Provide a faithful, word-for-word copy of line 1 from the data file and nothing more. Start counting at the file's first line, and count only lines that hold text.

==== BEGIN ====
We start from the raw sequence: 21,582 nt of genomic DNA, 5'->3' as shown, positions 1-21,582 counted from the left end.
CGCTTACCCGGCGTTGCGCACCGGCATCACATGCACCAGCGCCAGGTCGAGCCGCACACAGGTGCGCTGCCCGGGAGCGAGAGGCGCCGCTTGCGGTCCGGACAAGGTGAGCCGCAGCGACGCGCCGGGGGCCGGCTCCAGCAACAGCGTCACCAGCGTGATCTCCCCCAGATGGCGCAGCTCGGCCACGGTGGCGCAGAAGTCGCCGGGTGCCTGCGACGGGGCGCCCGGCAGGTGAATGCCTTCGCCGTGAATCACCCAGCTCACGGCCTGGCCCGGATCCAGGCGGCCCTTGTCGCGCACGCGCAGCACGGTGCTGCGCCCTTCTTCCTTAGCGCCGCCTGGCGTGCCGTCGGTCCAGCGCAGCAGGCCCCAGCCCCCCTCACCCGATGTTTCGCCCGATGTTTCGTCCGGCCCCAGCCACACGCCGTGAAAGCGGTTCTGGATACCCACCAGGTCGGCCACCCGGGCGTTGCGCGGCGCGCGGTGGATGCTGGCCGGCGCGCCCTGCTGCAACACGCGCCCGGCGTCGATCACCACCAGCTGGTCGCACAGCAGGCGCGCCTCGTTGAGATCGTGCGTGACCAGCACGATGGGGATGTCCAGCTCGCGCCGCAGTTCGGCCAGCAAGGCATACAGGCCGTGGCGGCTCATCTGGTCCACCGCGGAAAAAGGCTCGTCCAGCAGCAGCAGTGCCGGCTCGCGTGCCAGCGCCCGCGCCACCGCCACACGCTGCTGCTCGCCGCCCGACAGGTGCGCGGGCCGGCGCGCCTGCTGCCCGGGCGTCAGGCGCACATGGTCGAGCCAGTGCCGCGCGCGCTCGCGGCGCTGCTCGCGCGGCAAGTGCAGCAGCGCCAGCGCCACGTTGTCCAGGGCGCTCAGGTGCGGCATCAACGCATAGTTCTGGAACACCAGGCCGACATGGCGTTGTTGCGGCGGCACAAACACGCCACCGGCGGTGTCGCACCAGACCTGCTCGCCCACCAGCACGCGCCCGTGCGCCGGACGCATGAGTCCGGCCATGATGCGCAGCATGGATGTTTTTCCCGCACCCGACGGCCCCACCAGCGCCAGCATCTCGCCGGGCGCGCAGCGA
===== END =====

We start from the raw sequence: 21,582 nt of genomic DNA, 5'->3' as shown, positions 1-21,582 counted from the left end.